Nepal's approach to the risk of globalised epidemics is troublingThe lackadaisical approach goes against common sense, and will prove costly.
Recently, a tourist from Wuhan in China was hospitalised in Thailand, after the visitor was found to carry a new strain of the deadly coronavirus. Following the incident, the World Health Organisation released a notice to all member countries to be aware of the potential rapid spread of the virus due to air travel. Such guidelines and alerts from the WHO are routine. It is the nature of the modern globalised world, with travel and tourism creating wealth for many states and yet also bringing the risk of a global pandemic.
For now, this strain seems to have been fairly well contained. Apart from an outbreak in Wuhan itself, there have been only two reported cases outside China—the one in Thailand and another in Japan, and both affected tourists were from Wuhan itself. So, for the moment, while risks of a spread remain, a potential global outbreak seems to have been handled well.
Yet, the most worrisome aspect of this whole incident seems to be Nepal’s approach to preventative measures in public health. With the country attempting to attract 2 million tourists this year, and over 350,000 from China alone, one of the first things the government should have planned for is proper health posts at all points of entry and exit. Yet, reports suggest that the Health Ministry deployed ‘a medical doctor and paramedics’ to cover the health desk at Tribhuvan International Airport only after the notice from WHO came forth. Meaning, were it not for the WHO notice, the health desk at the airport would have been left empty—ahead of a massive planned surge in tourists from all over the world. In fact, the health desk had been unmanned for the longest time, citing inefficient staff transfers due to the federal system as the cause.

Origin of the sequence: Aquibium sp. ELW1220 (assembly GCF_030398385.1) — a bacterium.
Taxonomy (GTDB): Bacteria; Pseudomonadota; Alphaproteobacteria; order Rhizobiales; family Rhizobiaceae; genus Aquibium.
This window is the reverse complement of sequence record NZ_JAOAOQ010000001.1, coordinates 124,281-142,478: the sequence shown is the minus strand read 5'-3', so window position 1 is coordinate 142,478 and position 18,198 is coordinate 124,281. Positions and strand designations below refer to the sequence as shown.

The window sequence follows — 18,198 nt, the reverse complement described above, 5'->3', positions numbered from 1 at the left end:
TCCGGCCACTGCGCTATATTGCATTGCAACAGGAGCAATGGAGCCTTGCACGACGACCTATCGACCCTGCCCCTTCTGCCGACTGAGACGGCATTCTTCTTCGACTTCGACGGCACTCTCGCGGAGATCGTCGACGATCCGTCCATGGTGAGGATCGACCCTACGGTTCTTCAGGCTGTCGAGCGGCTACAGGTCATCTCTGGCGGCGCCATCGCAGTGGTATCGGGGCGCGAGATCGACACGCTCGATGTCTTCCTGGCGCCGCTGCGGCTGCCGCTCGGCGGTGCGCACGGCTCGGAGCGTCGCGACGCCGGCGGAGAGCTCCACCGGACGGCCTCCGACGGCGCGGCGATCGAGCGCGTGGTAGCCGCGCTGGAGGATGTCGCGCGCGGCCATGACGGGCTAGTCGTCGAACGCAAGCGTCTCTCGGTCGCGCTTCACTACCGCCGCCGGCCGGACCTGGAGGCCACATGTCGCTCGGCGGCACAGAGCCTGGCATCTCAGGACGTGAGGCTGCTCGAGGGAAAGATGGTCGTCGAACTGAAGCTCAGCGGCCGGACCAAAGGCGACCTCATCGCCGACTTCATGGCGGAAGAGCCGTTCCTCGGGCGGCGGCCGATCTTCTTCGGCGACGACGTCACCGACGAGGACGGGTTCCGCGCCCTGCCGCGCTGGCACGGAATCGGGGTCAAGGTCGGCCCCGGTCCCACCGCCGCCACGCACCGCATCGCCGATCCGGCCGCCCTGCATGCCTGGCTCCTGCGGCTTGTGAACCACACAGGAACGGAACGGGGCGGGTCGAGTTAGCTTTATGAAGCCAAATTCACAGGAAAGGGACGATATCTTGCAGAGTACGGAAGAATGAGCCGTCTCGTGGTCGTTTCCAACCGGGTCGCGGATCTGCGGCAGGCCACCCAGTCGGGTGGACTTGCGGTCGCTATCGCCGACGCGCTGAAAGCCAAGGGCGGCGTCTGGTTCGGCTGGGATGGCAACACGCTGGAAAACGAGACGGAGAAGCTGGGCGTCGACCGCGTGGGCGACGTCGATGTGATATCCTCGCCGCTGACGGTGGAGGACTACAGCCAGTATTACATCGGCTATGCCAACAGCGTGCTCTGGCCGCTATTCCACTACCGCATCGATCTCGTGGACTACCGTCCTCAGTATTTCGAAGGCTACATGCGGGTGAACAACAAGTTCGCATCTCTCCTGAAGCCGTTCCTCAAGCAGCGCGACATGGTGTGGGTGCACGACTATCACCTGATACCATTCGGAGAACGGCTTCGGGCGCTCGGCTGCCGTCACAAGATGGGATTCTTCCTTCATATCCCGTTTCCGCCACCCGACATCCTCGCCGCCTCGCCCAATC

This lackadaisical approach to public health, especially during Visit Nepal Year, is extremely troubling. As a signatory to the International Health Regulations, Nepal is legally bound to set up health desks and strengthen them with equipment and trained human resources. Nepal's not fulfilling its duties to prevent the spread of a potential global pandemic, even as it calls for more tourists, is a serious concern. What’s more, the spread of diseases into the country will only make it more expensive and troubling for the country in the long run.
It is suspected that such an ad hoc response to dengue in the 2000s brought the virus into the country through tourist carriers. Since then, the government has been struggling to keep a check on the virus every year. In 2019 itself, dengue fever became an epidemic—claiming more than six lives and getting as many as 8,000 people across 56 districts hospitalised. Last year’s dengue case shows how ill-equipped Nepal is at handling communicable and deadly diseases once they are prevalent in the country. It is not a great ask for the government to prepare for prevention, diagnosis and quarantine measures so that disease transmission is stemmed at the entry points.
The Ministry of Culture, Tourism and Civil Aviation spent over Rs53 million to inaugurate the tourism campaign, yet it seems surprising that it could not support the Health Ministry to plan and hire enough staff for the health desk at the airport, along with other transit points such as the border. The government should know that it’ll be a national embarrassment if Nepal is the weak link that starts a global disease outbreak. Moreover, it should only look at the bill from dengue, rotavirus and influenza strains from the past to know how expensive and troublesome the spread of communicable diseases within the country is. As the old proverb goes, prevention is better than cure.
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